Yeah, yeah, I agree with that. And I think, you know, I think there’s a, I guess, an educational gap. Would you agree that over time, there’s an educational gap that could be preventing people from actually understanding that in another word, another way to put it is, you know, people don’t see as clearly that the a shift or transition from an individual or an organism will impact the whole, and they don’t see it that way. Cuz if you did, you’d realize that all these things of thinking for yourself, I have enough money, I don’t want to hurt someone too bad. You know, that’s the wrong way to think about how we operate as a global community.

Peter Montoya 14:16

That’s absolutely right. And you got to look at the culture of the United States and the culture of the United States all moves toward radical individualism, radical individualism, and I want to win as long as I don’t hurt you, or someone else too bad. So as all of our society, I mean, we basically have been indoctrinated for the last hundred and 20 years with what’s called a prosperity doctrine. And the prosperity doctrine basically says, success equals happiness. As soon as I make enough money that I can buy my house in the woods, be completely and totally isolated, live off, you know, live off the grid where the government’s not bothering me. I have succeeded and I will be happy. And what’s amazing about that is those people are the least happy people on the planet. So the Whole aim of our society is going in the wrong direction. And that happens both in religion, it happens in personal development, almost all personal development is geared around the prosperity doctrine. What happens in our educational system? All everything is moving toward How can I be alone? How can I make a lot of money? How can I do this all by myself, it’s all geared the wrong way, which is the opposite of how we thrive. If you look at the schools of positive psychology, look at the studies in longevity, everything’s about having a purpose, which is usually greater than yourself, making the world a better place. And number two, having a lot of interconnected relationships 100%

Adam G. Force 15:39

So, you know, a lot of times you’ll hear like, there’s been massive progress with technology, and people associate that with just overall progress, but we haven’t had you know, I think what we’re kind of getting at is educational and spiritual progress around you know, how we live. I mean, you can hear these guys like Bernie Sanders and stuff, talk about About how they want to help more people, and it’s going to cost taxes and all this stuff. And so people will say, Well, I’m not gonna pay for someone else’s kid to go to school or get health care. And I’m just like, I can just see such a huge disconnect and how we actually are thinking about things.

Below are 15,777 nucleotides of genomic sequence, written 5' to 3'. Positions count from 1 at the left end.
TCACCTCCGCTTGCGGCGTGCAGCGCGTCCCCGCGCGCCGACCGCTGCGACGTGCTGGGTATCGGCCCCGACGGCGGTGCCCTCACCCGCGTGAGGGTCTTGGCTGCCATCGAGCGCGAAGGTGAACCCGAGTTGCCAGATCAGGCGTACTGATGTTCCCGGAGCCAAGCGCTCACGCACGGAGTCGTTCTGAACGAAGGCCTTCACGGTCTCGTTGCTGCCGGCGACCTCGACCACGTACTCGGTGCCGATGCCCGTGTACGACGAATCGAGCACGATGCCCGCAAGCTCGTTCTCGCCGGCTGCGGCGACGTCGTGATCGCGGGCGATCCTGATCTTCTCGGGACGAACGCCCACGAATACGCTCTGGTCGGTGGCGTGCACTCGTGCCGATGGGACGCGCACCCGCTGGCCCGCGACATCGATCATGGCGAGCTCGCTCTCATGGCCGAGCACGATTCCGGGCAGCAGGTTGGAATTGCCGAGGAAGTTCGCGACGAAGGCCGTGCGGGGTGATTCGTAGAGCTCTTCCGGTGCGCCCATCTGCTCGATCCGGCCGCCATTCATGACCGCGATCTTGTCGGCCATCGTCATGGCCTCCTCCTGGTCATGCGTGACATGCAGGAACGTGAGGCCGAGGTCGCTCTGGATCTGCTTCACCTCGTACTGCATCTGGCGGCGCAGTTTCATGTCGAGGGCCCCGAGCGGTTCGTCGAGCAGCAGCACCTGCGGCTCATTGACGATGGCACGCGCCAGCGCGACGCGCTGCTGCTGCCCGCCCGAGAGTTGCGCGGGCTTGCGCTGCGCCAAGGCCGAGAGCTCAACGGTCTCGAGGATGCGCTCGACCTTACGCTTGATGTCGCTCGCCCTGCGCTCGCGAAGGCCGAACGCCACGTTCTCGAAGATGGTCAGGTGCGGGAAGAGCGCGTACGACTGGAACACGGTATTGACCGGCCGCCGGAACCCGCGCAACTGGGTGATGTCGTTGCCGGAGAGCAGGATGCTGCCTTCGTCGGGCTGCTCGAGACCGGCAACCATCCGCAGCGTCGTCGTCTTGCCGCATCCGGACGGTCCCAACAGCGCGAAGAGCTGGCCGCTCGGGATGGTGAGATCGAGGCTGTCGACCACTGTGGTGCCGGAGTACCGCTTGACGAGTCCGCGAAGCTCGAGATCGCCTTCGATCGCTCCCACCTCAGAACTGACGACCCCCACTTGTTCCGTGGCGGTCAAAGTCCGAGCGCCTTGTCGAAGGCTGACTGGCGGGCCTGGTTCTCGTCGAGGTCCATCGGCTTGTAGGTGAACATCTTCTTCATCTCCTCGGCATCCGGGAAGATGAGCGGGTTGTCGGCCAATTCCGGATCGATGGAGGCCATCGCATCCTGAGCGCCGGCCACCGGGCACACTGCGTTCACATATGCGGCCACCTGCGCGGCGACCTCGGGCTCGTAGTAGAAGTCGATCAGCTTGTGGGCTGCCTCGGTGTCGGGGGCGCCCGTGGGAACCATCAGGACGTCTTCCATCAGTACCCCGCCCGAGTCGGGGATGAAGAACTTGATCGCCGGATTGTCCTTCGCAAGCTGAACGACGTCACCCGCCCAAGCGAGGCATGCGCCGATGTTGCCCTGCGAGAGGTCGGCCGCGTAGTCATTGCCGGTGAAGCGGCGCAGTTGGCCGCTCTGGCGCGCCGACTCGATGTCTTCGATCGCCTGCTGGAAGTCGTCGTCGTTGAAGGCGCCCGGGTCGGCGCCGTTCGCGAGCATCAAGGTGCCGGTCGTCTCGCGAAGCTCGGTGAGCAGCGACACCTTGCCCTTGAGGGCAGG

Peter Montoya 16:14

I would agree with you. So I would say that humanity right now if you look at humanity in terms of a human life lifespan, we are in our college years, and your college years are about is how do you adapt? How do you use unlimited adult vices. So when you first go to college at 18 or 19 years old, all of a sudden, you don’t have anyone telling you and putting restraints on what you can do anymore. And you can drink smoke sacks gamble, what drugs, you have unlimited access to all of the human biases and most people in their first couple years of adulthood adulting they over indulge? And they realize there are prices to pay for doing whatever you want when you want to do it. And we as a society are exactly the same place right now. We are realizing Yes, we can As much carbon as we want as cheaply as we want, we can have as much technology in our hands we want, we can be staring at our screens as we want. However, those things as indulgent and as good as they might feel as easy as they might be, there are huge societal repercussions or societal individual repercussions from that. So we are as a society right now, as a species right now, in those 1819 year old years going, just because we can doesn’t mean we should. And we’ve actually got to restrict ourselves based on what is in the best long term interests of our species.

Adam G. Force 17:33

That’s the that’s the tough one right there is really getting people to I guess, it’s like a reeducation process almost how do we get people to detach from those you know, historical conditioning conditioned beliefs and start thinking in a new direction with you know, I just, it’s a very difficult thing. So I guess that’s why you’re focused on leadership and trying to have a top down effect.

Peter Montoya 17:59

Noticed some degree, I mean leadership and really changed, you know, the military was the prototypical takedown style. You know, I’m the leader, you do what I say. And today, it’s really an inside out job, which means we’re really trying to empower people. So they make better decisions for themselves and for the organization as a whole. We want thinking self leading, empowered people making decisions, so no longer isn’t necessarily a top down. We’re trying to really imbue them with the right tools that make better moral decisions for themselves and the people around them. Yeah, and